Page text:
On the question of whether the Fed might reduce its MBS purchases more quickly than Treasuries, the Minutes note that “most” members want to reduce Treasury and MBS purchases “proportionally in order to end both sets of purchases at the same time”, with only “several” wanting to reduce MBS purchases more quickly. In this regard, the latest set of US housing market indicators overnight, showing a bigger than expected 7% drop in Housing Starts in July and a meagre 2.6% bounce in Building Permits after a 5.3% June drop, surely adds weight to the view that the notion of MBS purchases pouring petrol on an already inflamed housing market is last year’s story.
Other economic news overnight included stronger than expected Canadian inflation data where ethe average of the three core CPI measures lifted to 2.5% from 2.2% (2.2% expected) while in the UK headline and core CPI readings both fell 0.2% short of expectations at 2.0% and 1.8% respectively.
Market wise, US bond yields were rising into the FOMC Minutes, seemingly in anticipation of a potential ‘hawkish’ surprise (high of almost 1.30% at 10-years) only to fall back to 1.26% post Minutes. The 2-year note lifted to 0.225% from 0.21% but is currently back at 0.215%. Earlier, EU bond yields were mostly 1-2bps lower while gilts were little changed notwithstanding the downside CPI surprises.
US equities meanwhile traded sideways into the Minutes at levels little changed from Tuesday’s close, only to dip out of the Minutes and then fall away quite sharply in the last ‘hour of power’ with the S&P 500 finishing the day 1.1% lower. Newswires seem happy to attribute this to the Fed’s signalling that tapering is near, though we would also note that the energy sector (-2.4%) is the weakest performing sub-sector of the S&P and that oil prices, already under pressure earlier in the afternoon, lost another dollar post Minutes to end the NY day down $3. The NASDAQ ends the NY day -0.9%, after what was a mixed day for European stocks (Eurostoxx 50 -0.17%).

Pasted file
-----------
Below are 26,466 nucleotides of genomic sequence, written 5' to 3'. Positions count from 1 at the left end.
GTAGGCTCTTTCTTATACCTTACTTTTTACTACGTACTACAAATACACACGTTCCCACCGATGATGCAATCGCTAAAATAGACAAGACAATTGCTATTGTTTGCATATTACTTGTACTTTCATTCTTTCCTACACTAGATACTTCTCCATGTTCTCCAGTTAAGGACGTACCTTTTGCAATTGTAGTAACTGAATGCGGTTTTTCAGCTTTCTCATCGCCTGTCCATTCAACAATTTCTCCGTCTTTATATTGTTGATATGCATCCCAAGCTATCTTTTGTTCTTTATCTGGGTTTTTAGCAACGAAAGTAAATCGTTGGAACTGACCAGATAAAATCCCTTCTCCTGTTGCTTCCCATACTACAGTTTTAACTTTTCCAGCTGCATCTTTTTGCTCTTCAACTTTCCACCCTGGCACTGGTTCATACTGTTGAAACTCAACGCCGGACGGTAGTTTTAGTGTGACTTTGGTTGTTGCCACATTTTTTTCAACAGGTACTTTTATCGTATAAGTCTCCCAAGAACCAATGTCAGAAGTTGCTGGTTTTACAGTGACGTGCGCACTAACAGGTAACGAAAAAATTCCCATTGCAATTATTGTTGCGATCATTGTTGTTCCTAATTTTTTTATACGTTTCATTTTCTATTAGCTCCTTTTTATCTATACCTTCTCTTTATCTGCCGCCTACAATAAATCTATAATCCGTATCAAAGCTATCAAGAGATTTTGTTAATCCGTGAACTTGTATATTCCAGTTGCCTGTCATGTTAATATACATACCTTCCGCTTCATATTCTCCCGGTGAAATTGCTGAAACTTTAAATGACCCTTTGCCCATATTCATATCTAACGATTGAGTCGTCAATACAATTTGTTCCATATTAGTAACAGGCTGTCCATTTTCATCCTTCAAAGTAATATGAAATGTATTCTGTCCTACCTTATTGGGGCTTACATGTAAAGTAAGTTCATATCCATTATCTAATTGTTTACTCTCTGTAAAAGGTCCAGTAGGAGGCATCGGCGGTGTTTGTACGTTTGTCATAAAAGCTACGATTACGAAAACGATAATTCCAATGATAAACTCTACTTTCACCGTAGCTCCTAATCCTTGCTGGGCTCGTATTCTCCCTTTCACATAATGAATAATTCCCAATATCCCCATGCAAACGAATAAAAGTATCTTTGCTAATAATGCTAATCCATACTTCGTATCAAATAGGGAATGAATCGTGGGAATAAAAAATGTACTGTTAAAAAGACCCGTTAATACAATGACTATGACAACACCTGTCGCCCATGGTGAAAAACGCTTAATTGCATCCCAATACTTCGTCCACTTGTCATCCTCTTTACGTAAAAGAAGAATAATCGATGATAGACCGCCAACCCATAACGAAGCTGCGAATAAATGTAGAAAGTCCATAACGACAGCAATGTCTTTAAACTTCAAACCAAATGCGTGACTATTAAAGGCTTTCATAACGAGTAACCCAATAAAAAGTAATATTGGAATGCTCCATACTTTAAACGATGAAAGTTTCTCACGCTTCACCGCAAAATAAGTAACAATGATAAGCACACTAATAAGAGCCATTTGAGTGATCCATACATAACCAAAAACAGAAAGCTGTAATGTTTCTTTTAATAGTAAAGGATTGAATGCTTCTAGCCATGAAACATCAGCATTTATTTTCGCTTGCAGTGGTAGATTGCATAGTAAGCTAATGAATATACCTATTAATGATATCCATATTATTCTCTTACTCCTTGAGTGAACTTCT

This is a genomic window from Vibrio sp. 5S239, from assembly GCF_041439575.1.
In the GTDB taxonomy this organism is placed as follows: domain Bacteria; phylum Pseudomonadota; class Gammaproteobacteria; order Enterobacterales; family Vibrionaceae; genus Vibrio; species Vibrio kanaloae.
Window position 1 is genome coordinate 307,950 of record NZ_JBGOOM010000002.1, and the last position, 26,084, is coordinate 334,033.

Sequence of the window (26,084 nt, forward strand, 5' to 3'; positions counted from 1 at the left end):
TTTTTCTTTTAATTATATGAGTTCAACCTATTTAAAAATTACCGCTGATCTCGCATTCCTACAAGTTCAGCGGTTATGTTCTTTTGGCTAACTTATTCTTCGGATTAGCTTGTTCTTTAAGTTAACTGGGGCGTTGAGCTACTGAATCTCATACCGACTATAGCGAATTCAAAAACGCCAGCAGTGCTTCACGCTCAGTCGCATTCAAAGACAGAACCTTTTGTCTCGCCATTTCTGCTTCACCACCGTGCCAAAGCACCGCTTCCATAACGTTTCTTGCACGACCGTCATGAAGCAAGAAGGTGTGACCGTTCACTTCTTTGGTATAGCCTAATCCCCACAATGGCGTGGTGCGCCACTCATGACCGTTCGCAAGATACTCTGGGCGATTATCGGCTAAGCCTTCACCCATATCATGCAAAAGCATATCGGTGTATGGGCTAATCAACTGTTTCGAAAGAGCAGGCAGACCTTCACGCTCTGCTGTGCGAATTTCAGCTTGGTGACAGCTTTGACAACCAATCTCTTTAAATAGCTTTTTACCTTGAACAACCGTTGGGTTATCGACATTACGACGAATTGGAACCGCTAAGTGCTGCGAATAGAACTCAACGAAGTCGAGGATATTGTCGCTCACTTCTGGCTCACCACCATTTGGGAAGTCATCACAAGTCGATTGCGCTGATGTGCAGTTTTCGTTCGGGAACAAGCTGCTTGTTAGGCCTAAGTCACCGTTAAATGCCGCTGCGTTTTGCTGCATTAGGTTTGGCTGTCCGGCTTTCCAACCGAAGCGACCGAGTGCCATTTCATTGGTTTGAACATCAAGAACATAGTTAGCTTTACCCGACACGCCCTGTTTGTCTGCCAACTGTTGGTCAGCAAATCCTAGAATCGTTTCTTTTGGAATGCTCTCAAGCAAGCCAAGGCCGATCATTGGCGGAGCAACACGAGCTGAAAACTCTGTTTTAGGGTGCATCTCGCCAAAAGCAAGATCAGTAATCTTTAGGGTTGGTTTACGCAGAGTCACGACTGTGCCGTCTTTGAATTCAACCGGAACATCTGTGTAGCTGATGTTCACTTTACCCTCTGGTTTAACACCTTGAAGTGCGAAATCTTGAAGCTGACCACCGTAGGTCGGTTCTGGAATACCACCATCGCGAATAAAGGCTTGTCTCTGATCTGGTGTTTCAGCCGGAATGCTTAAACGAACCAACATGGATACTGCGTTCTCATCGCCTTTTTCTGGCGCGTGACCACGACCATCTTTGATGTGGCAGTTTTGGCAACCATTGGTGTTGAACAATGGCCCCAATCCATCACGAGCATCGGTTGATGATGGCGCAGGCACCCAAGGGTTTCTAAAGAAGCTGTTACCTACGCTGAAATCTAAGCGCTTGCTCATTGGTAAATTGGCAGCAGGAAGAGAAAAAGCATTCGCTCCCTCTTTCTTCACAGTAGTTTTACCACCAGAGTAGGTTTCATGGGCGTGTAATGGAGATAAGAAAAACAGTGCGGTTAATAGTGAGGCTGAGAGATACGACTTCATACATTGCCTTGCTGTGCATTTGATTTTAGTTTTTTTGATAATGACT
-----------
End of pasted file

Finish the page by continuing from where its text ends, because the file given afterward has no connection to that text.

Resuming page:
In currencies, after the quite extreme volatility in the NZD out of the RBNZ’s ‘hawkish hold’ yesterday and which also impacted the AUD, both currencies are lower overnight, NZD a net half a percent own on Wednesday’s close and the AUD a quarter of a percent. The later has made a new year to date low of 0.7229 in from of the Fed Minutes, and though bouncing out of the Minutes as the USD fell back, has struggled to hold the gain and is currently back down to 0.7233.
Finally on all things NZ, RBNZ Governor Adrian Orr has been on local radio this morning saying the OCR would likely have been raised yesterday before the Covid-19 lockdown put a stop to that, but that with the RBNZ now meeting its targets on inflation and employment, it can’t hold back much longer.
- AU Employment for July. NAB has pencilled -30k jobs. Market consensus -43.1 within an outsized -90k to +50k range of estimates, such is the uncertainty regarding the impact of lockdowms on lay-offs. The unemployment rate is forecast to rise a tenth to 5.0% from 4.9% – both NAB and market consensus, though again with a wide range of forecasts (4.5% to 5.3% according to Bloomberg’s survey).
- Offshore tonight, the Philly Fed manufacturing survey is the second of the regional August surveys, and of keener interest after the sharper than expected fall in the (neighbouring) Empire State survey on Monday. Consensus 23.3 from 21.9. Also weekly jobless claims 364k vs. 375k last week.